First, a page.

This time, I’m giving less. Of myself, of my world, my love, my feelings, my opinions. And I mean it this time. Because I’m tired. I’ve tried—and failed—to internalize this concept for years. I found pride and strength in my idea of perseverance, thinking I was doing some higher bidding, living some better way, by tearing myself up into little pieces for other people. I believed protecting one’s self from the world was a folly of the fearful.
That ends now.
I’ve long believed the idea of protection was a lie. Freak accidents happen. Other people are an unknowable factor. The world is too chaotic for unequivocal safety so you should just live, big and loud. But even in my middle class, privileged Connecticut upbringing, I encountered abuse that was physical, mental, sexual, and emotional. I survived on the fumes of being gaslit, came of age on the agony of people leaving without a peep, and the devastation that comes from familial rejection. I’ve raised myself on the promise of honesty, the crumbs of affection, and the subsequent lies that prove far easier in the end. And I did it all with a smile.
Protection isn’t something a girl like me readily seeks, the mystique of it shattered long ago. If I close my eyes long enough, I’m eight years old and back in that purple and kitten-covered bedroom again, telling myself what happened to me was just a lesson I needed to learn so that I could finally be strong. I’d always been categorized as the weak one: too emotional, too dramatic, too much for everyone, my willing vulnerability a lethal catnip for the emotionally manipulative. How I responded to this experience, though? This would change all of that: in this response, I could finally learn to be strong. Stronger than the forces of my past, of all the things that propelled me into my future. This secret would prove I didn’t need protection—I would come out on the other side like, so what? And?
Because bouncing back is what I do. I never needed to be saved from outside situations, never mistaken for a princess-y damsel. I was everyone’s happy girl: strong and smart and loving, maybe a little delusional. I gave and gave and focused on others. I believed it to be pure strength. Because when we see people putting others’ feelings and needs before their own, it’s largely shown as a selfless, noble cause. The work that makes us all see and, in turn, work towards being better. The reminder that we can evolve past where we are now and be the knight in shining armor of our own story.
It happens little by little, with every passing comment that tells us we’re selfish for simply feeling. So I gave. I gave my heart when it wasn’t wanted, I gave my soul and had it exploited, I gave my mind and had it co-opted, gave my body and had it humiliated, and still I kept coming back for more. My time, my money, my feelings — all of it was for someone or something else. It had to be: I’d latched onto the idea of selflessness as my only source of sustenance. I thought, surely, if I did all that, I would find myself with a sated belly for life’s journey. I’d find my balance and my footing on the path towards some sort of righteous way of living and that would be enough. If I only gave a little bit more, the world would be unencumbered by the proverbial metal plate inhibiting our ability to open the next door.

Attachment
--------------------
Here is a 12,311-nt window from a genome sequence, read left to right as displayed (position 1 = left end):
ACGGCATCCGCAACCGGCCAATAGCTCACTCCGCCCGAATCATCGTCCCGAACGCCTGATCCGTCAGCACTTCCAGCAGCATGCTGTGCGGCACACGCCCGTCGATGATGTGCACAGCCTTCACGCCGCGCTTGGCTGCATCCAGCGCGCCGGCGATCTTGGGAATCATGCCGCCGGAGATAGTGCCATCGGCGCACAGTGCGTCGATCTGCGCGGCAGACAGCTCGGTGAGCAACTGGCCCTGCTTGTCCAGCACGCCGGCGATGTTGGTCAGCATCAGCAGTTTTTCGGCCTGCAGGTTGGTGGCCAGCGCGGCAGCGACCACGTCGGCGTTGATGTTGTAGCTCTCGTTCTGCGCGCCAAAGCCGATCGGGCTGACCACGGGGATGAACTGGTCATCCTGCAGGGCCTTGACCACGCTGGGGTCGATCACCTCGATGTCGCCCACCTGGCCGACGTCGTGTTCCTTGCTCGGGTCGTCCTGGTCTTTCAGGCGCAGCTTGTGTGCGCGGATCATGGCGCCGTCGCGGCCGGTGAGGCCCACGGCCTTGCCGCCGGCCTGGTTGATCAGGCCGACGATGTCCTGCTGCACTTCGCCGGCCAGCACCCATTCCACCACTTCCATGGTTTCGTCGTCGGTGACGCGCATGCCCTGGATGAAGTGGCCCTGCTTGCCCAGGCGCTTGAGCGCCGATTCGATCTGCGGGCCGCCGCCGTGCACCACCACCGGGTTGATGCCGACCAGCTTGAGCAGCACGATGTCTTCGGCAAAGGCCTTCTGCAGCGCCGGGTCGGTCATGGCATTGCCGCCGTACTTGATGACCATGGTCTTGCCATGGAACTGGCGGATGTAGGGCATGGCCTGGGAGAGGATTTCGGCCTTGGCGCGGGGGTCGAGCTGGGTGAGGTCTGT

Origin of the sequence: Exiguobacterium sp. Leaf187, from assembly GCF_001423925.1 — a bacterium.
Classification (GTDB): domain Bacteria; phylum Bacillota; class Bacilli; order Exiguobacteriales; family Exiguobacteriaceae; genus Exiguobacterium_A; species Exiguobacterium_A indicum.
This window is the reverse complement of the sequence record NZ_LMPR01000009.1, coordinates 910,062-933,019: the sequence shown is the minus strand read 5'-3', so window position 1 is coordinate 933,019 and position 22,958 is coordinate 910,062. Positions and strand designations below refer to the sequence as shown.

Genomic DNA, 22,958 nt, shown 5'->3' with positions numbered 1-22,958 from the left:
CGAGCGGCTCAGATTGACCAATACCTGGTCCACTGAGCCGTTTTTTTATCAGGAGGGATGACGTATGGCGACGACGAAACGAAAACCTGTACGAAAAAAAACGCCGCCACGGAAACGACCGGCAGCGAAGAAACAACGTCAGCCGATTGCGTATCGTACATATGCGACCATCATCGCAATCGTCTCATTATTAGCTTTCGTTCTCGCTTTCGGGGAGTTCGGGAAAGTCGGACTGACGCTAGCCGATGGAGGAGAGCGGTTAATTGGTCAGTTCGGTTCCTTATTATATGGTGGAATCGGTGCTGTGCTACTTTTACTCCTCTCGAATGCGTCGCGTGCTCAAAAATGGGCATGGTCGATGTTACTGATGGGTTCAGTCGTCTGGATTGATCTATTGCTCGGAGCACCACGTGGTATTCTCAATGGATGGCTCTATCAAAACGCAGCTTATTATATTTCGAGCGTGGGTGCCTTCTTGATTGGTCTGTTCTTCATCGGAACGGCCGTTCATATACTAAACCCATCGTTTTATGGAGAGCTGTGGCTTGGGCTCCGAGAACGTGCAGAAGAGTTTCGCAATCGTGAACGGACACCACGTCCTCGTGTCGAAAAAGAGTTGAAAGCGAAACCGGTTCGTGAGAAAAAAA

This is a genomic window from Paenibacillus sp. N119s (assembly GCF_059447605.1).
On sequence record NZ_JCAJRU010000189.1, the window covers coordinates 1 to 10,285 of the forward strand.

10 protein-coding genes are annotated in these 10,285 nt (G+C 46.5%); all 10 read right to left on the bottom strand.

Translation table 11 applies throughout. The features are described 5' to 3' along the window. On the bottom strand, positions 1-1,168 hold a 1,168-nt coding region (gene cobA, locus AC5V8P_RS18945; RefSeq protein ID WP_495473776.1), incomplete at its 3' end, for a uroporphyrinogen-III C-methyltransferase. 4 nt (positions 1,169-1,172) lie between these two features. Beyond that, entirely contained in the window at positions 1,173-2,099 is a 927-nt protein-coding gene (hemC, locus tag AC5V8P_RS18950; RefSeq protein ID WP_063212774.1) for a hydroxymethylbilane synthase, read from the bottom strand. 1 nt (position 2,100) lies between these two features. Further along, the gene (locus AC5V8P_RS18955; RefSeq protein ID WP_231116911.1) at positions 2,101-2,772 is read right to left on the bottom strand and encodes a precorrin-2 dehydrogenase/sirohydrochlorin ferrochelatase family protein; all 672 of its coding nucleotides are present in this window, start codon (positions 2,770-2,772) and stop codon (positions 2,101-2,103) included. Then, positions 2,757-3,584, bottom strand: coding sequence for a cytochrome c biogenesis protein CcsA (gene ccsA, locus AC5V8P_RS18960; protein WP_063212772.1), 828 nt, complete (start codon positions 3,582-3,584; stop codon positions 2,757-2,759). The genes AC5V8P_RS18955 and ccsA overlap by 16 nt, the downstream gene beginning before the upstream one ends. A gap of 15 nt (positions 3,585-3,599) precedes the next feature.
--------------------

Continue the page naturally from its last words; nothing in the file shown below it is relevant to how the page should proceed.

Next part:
I’m strong, I thought to myself: I can decorate my scars, pretend my wounds are wearable art and tell others the story. I’d convinced myself that by being nothing but a conduit for others, that maybe I could finally be something, feel something, have something. I could finally be worthy. Of love, of happiness, of a life that was my own. I was totally in denial.
And denial is, in its own way, an armor. But an inherently damaged one.
And damaged armor has holes, and damaged armor has rust: left and ignored, it only gets worse. By denying that my shoddy armor was an attempt at armor, I lost a part of myself. But putting yourself first was a cardinal sin of selfish weakness! So caring about myself had to be eradicated at all costs. So I threw myself into everything else.
How do you care, but not? How do you feel, but softly? How do you walk a road that’s actually more of a tightrope with an assurance you won’t fall off? How do you build armor that’s protective but not prohibitive to living a life? Good god, Admiral Ackbar, is this really all just a trap?
For the past year now, I’ve been peeling away the fake armor. And it hurts. Parts have fused with my skin—scars enveloping metal—while others reveal festering wounds strewn about my person. So I stripped it all down, cried and tried to heal my wounds, and burned the rest in effigy. I wrote screeds, cried in diatribe, and yelled into the ether. But the ether doesn’t yell back, and you can’t scream at all when you don’t have enough blood to pump your heart and put air into your lungs.
This is why you must self-protect.
So I’ve traded in my armor for padding this time, choosing protective elements as I go. I don’t need a blade, but I do have a megaphone. I’m retiring the cavalry, but I’m not giving up the ghost: I’ve just committed to the tightrope. Because I’ve realized in life we shouldn’t be knights, but acrobats. We need padding — not metal — and a moment to get our bearings. We need to breath slowly, engage deeply, and step cautiously. It’s a trickier walk, but the view is outstanding if you can manage to stay on top and aren’t afraid of the occasional tumble. You just have to get a feel for the rope, know the weight and capacity, develop a sense for what surrounds you, and learn as you go.
Because protecting one’s self isn’t about giving less, it’s about seeing more.